Like the young actress Claire in my novel, I incline strongly to the mysterious and mystical. Staring at that box elder bug, which had been so intent on reaching the newspaper, words from the book of Philippians flitted into my mind—Paul’s pronouncement that every knee on earth and in Heaven and under the earth will bow at the name of Jesus. If this bug has knees, I thought, it’s on them.

By that point in my life, I was seriously wonderinghow much do we know? How much do we not? I had been thinking for a while that I should share my bug stories in essay form because they might bring metaphysical hope to others who, like me, wouldn’t quite find it in established faiths or creeds. I had been thinking it, and resisting.

One day, having sat down to attempt the bug essay, I launched into procrastination mode. I literally stood up and bolted from my desk. It was summer, and I went out on foot—but I didn’t get far. As I walked down the sidewalk along a strip mall, a downright feisty spider dropped into my path from the mall’s overhanging eaves. Like the spider at the bar, this one hung on its string exactly at eye level, face turned to me. Its legs flailed, scolded me without words. Knowing what I was avoiding, I read in its frenzied ballet: What are you waiting for? I wheeled, chastened, around it. “All right, all right,” I said—yes, I said it out loud—and went home and picked up my pen.

What I wrote that day was an earlier version of what you’re reading in this blog post. But something happened later that forced me to rethink what I had writtenVacationing in Missouri one Fourth of July, I came up against a brown recluse spider. Not that I knew it was a recluse. I figured that out after I’d been bitten and ended up delirious, in pain, and freaked out.

The spider was a fierce thing. Its bite (four bites, actually) produced on the upper back of my leg a swollen-bruise of a mark, the size of my outspread fingers. The mark was mottled, red, white, and blue-black—appropriate, given the holiday. I’d gotten out of bed that morning and pulled jeans on over baby-doll PJs, to take our dogs out. I don’t know where the spider came from. Back in the house, kneeling in front of my suitcase, I suddenly caught sight of it motionless on my left thigh. The eight-legged shape against my blue jeans shot a visceral reaction through my body.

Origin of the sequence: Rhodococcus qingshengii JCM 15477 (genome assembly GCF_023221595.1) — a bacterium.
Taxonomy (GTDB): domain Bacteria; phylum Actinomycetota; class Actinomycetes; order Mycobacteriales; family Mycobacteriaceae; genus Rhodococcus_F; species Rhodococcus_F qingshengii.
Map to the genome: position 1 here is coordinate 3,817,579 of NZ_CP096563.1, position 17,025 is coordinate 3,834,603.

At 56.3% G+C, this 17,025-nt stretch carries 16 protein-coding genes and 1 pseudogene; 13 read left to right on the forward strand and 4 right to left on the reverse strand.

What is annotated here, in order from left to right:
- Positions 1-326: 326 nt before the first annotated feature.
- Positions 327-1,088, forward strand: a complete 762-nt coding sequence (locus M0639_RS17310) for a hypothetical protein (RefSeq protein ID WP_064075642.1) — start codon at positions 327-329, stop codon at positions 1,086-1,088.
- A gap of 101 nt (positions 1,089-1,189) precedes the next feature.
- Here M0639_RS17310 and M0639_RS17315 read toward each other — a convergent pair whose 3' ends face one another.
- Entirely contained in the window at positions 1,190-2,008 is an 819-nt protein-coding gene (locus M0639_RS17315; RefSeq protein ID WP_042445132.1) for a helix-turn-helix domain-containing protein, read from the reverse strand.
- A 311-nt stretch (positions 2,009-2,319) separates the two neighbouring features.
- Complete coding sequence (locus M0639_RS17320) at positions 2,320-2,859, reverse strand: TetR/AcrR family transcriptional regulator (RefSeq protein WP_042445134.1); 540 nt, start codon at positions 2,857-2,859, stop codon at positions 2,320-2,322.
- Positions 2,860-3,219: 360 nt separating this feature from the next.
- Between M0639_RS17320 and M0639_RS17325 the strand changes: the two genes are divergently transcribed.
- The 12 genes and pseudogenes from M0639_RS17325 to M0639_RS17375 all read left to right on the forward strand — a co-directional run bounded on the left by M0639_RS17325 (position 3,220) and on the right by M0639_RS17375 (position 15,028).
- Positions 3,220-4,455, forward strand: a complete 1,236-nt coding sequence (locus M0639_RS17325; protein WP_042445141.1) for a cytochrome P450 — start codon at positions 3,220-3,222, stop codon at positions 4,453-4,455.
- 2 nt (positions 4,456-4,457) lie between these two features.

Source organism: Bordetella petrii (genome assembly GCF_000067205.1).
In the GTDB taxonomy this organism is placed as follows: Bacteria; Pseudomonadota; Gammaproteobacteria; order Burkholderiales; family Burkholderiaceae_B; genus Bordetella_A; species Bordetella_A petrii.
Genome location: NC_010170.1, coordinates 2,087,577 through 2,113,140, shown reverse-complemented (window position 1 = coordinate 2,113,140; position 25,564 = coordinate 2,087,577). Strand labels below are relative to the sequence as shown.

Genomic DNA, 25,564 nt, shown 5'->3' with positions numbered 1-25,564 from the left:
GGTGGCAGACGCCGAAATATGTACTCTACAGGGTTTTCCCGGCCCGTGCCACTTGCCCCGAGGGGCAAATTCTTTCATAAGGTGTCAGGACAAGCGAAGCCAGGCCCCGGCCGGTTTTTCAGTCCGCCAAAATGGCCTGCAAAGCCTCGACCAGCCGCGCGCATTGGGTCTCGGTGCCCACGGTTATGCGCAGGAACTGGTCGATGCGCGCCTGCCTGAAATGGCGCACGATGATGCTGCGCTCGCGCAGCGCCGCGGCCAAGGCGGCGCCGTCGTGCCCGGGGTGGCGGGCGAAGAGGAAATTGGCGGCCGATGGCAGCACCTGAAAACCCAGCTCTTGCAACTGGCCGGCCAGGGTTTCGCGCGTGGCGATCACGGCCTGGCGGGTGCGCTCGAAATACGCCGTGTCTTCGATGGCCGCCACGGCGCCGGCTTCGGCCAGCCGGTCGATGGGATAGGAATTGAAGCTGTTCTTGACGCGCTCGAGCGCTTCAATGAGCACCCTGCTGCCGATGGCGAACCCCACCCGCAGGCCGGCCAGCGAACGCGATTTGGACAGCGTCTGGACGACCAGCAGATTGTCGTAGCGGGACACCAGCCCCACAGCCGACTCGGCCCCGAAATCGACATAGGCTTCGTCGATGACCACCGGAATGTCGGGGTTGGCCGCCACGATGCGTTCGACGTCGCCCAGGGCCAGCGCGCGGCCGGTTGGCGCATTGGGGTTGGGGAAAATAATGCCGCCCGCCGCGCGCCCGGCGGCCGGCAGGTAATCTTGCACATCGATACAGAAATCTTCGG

At first, I sat frozen. I’d never seen a recluse but had read about them. That article had been rather sappy—it said they’d gotten a bad rap, it called them shy. The spider on my leg was not that. It was in clear sight and made no move to flee. I had the eerie sense it was there to be seen. Panicked, but not wanting to hurt the spider, I jumped up, slapping at my pant leg. The spider disappeared. I searched, but, not finding it, picked out clothes for the day and headed for the shower.

What I didn’t know was that the spider had run down my leg and up inside my jeans. When it reached the dead end at my bunched up pajama leg, it began to bite. I vaguely realized something was wrong and began shaking my pant leg. The spider dropped out onto the floor, ending up dead in a jar, a learning opportunity for the medical student working that morning with the doctor I saw in the ER.

I didn’t develop the serious complications some people have, and there’s now barely any sign of the bites, but I was left with lasting effects. If I have to retrieve something from a place where spiders might live, like a closet or drawer, I do so with ridiculous care—and I have a compulsion to shake out clothing and shoes before I put them on.

The encounter with the recluse shook me up. I had thought for years about my earlier bug encounters and come to the conclusion that the bugs were divine emissaries. The spider in the bar had saved me when I was in bad need of saving, the spider at the mall reined me in when I was resisting what I felt to be a call, and the box elder bug upended me by showing reverence for a name I didn’t think it could know.

But how did the recluse fit? If bugs—some bugs, I mean—appear and light the way, then what was that encounter about?

Bear with me . . .

Maybe the recluse was just a spider, in the wrong place and needing to defend itself, as a trapped creature will. But if I’m open to the earlier bugs’ having been sent, I have to consider that the recluse might have been sent, as wellIf so, the Sender was One with a bitea little dangerous. I have since read of a man bitten by a recluse who regained the use of his paralyzed legs. I ask myself. Was my recluse sent to shake me up, to pull me—as the spider had been pulled—out of the sheltered place I prefer to live in?

Writing your truths, with un-blinkered eyes, leaves you feeling vulnerable. It would be easier not to write publicly about traveling by bus with someone who might be Jesus, easier not to write about bugs as emissaries—and setting a novel around a church is like stepping into a hornet’s nest, especially when you fill the church’s pews with an assortment of imperfect people who struggle to find spiritual mooring and who share many of your own fears and quirks. It would be easier to run the other way.

But I don’t. I’m a far cry, still, from figuring out this life of mine. Besides, I’ve been down that path—some bug or bird, somewhere, would look me in the eye.

Donna Salli - Seated - Color